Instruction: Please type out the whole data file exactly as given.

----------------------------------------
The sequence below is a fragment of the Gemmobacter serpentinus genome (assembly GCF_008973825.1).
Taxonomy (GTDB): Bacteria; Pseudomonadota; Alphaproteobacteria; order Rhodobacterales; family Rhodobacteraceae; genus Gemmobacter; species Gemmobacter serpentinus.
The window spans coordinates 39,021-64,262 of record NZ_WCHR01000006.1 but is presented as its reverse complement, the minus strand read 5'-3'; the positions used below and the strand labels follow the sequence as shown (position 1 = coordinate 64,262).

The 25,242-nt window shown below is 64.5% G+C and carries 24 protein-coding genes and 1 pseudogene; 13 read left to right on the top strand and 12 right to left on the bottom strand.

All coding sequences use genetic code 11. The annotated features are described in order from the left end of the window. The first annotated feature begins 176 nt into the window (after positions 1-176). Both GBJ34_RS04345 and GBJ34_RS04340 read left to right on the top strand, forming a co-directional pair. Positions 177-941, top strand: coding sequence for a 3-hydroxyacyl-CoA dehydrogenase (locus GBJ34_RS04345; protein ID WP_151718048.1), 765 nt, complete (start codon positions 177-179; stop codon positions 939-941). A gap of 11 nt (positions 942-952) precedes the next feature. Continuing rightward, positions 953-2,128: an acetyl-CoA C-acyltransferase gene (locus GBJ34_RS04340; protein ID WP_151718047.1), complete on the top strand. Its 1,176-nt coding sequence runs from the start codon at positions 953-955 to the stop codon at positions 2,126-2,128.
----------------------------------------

The sequence below is a fragment of the Gemmobacter serpentinus genome (assembly GCF_008973825.1).
Taxonomy (GTDB): Bacteria; Pseudomonadota; Alphaproteobacteria; order Rhodobacterales; family Rhodobacteraceae; genus Gemmobacter; species Gemmobacter serpentinus.
The window spans coordinates 39,021-64,262 of record NZ_WCHR01000006.1 but is presented as its reverse complement, the minus strand read 5'-3'; the positions used below and the strand labels follow the sequence as shown (position 1 = coordinate 64,262).

The 25,242-nt window shown below is 64.5% G+C and carries 24 protein-coding genes and 1 pseudogene; 13 read left to right on the top strand and 12 right to left on the bottom strand.

All coding sequences use genetic code 11. The annotated features are described in order from the left end of the window. The first annotated feature begins 176 nt into the window (after positions 1-176). Both GBJ34_RS04345 and GBJ34_RS04340 read left to right on the top strand, forming a co-directional pair. Positions 177-941, top strand: coding sequence for a 3-hydroxyacyl-CoA dehydrogenase (locus GBJ34_RS04345; protein ID WP_151718048.1), 765 nt, complete (start codon positions 177-179; stop codon positions 939-941). A gap of 11 nt (positions 942-952) precedes the next feature. Continuing rightward, positions 953-2,128: an acetyl-CoA C-acyltransferase gene (locus GBJ34_RS04340; protein ID WP_151718047.1), complete on the top strand. Its 1,176-nt coding sequence runs from the start codon at positions 953-955 to the stop codon at positions 2,126-2,128.